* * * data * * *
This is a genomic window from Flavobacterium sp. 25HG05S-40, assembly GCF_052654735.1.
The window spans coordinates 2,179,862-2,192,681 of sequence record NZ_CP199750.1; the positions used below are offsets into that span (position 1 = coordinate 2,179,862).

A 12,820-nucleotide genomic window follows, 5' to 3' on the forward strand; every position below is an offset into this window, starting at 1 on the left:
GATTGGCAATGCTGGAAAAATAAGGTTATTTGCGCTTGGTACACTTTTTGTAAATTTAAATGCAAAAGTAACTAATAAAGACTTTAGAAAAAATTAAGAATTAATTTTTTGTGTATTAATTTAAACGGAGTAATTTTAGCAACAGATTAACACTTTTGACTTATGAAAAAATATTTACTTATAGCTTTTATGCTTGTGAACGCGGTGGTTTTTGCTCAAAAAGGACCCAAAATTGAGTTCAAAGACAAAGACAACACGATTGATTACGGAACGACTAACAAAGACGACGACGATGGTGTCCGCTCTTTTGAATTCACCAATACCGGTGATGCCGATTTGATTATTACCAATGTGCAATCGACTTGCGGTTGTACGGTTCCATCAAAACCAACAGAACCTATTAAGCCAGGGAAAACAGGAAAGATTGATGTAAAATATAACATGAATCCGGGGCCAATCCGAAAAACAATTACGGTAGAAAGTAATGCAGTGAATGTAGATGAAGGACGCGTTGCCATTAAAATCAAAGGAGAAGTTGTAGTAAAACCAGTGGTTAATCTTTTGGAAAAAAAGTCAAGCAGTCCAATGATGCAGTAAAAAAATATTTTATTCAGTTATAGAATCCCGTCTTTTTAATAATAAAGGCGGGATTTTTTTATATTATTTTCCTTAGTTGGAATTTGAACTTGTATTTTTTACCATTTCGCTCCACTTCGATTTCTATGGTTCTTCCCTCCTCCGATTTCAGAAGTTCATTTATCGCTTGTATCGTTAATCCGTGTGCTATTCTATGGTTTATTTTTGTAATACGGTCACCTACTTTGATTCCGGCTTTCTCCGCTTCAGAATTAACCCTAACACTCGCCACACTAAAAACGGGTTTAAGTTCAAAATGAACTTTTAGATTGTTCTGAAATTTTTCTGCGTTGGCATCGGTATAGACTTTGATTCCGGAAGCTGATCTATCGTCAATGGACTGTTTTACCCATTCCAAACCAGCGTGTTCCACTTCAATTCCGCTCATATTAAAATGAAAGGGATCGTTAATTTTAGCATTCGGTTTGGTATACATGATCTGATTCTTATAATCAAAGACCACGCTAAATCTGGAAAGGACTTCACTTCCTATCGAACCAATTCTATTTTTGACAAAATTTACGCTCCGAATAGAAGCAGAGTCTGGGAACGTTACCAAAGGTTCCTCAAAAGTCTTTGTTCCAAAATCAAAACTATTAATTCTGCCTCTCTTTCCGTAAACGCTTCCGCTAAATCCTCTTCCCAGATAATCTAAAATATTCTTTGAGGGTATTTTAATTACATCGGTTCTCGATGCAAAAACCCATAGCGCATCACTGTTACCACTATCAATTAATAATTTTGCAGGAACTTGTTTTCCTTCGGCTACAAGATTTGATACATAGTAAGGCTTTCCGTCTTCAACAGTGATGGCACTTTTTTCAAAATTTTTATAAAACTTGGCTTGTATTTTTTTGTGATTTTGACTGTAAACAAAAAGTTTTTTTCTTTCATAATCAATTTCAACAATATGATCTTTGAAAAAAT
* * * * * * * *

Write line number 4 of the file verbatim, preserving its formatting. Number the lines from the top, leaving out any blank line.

GATTGGCAATGCTGGAAAAATAAGGTTATTTGCGCTTGGTACACTTTTTGTAAATTTAAATGCAAAAGTAACTAATAAAGACTTTAGAAAAAATTAAGAATTAATTTTTTGTGTATTAATTTAAACGGAGTAATTTTAGCAACAGATTAACACTTTTGACTTATGAAAAAATATTTACTTATAGCTTTTATGCTTGTGAACGCGGTGGTTTTTGCTCAAAAAGGACCCAAAATTGAGTTCAAAGACAAAGACAACACGATTGATTACGGAACGACTAACAAAGACGACGACGATGGTGTCCGCTCTTTTGAATTCACCAATACCGGTGATGCCGATTTGATTATTACCAATGTGCAATCGACTTGCGGTTGTACGGTTCCATCAAAACCAACAGAACCTATTAAGCCAGGGAAAACAGGAAAGATTGATGTAAAATATAACATGAATCCGGGGCCAATCCGAAAAACAATTACGGTAGAAAGTAATGCAGTGAATGTAGATGAAGGACGCGTTGCCATTAAAATCAAAGGAGAAGTTGTAGTAAAACCAGTGGTTAATCTTTTGGAAAAAAAGTCAAGCAGTCCAATGATGCAGTAAAAAAATATTTTATTCAGTTATAGAATCCCGTCTTTTTAATAATAAAGGCGGGATTTTTTTATATTATTTTCCTTAGTTGGAATTTGAACTTGTATTTTTTACCATTTCGCTCCACTTCGATTTCTATGGTTCTTCCCTCCTCCGATTTCAGAAGTTCATTTATCGCTTGTATCGTTAATCCGTGTGCTATTCTATGGTTTATTTTTGTAATACGGTCACCTACTTTGATTCCGGCTTTCTCCGCTTCAGAATTAACCCTAACACTCGCCACACTAAAAACGGGTTTAAGTTCAAAATGAACTTTTAGATTGTTCTGAAATTTTTCTGCGTTGGCATCGGTATAGACTTTGATTCCGGAAGCTGATCTATCGTCAATGGACTGTTTTACCCATTCCAAACCAGCGTGTTCCACTTCAATTCCGCTCATATTAAAATGAAAGGGATCGTTAATTTTAGCATTCGGTTTGGTATACATGATCTGATTCTTATAATCAAAGACCACGCTAAATCTGGAAAGGACTTCACTTCCTATCGAACCAATTCTATTTTTGACAAAATTTACGCTCCGAATAGAAGCAGAGTCTGGGAACGTTACCAAAGGTTCCTCAAAAGTCTTTGTTCCAAAATCAAAACTATTAATTCTGCCTCTCTTTCCGTAAACGCTTCCGCTAAATCCTCTTCCCAGATAATCTAAAATATTCTTTGAGGGTATTTTAATTACATCGGTTCTCGATGCAAAAACCCATAGCGCATCACTGTTACCACTATCAATTAATAATTTTGCAGGAACTTGTTTTCCTTCGGCTACAAGATTTGATACATAGTAAGGCTTTCCGTCTTCAACAGTGATGGCACTTTTTTCAAAATTTTTATAAAACTTGGCTTGTATTTTTTTGTGATTTTGACTGTAAACAAAAAGTTTTTTTCTTTCATAATCAATTTCAACAATATGATCTTTGAAAAAAT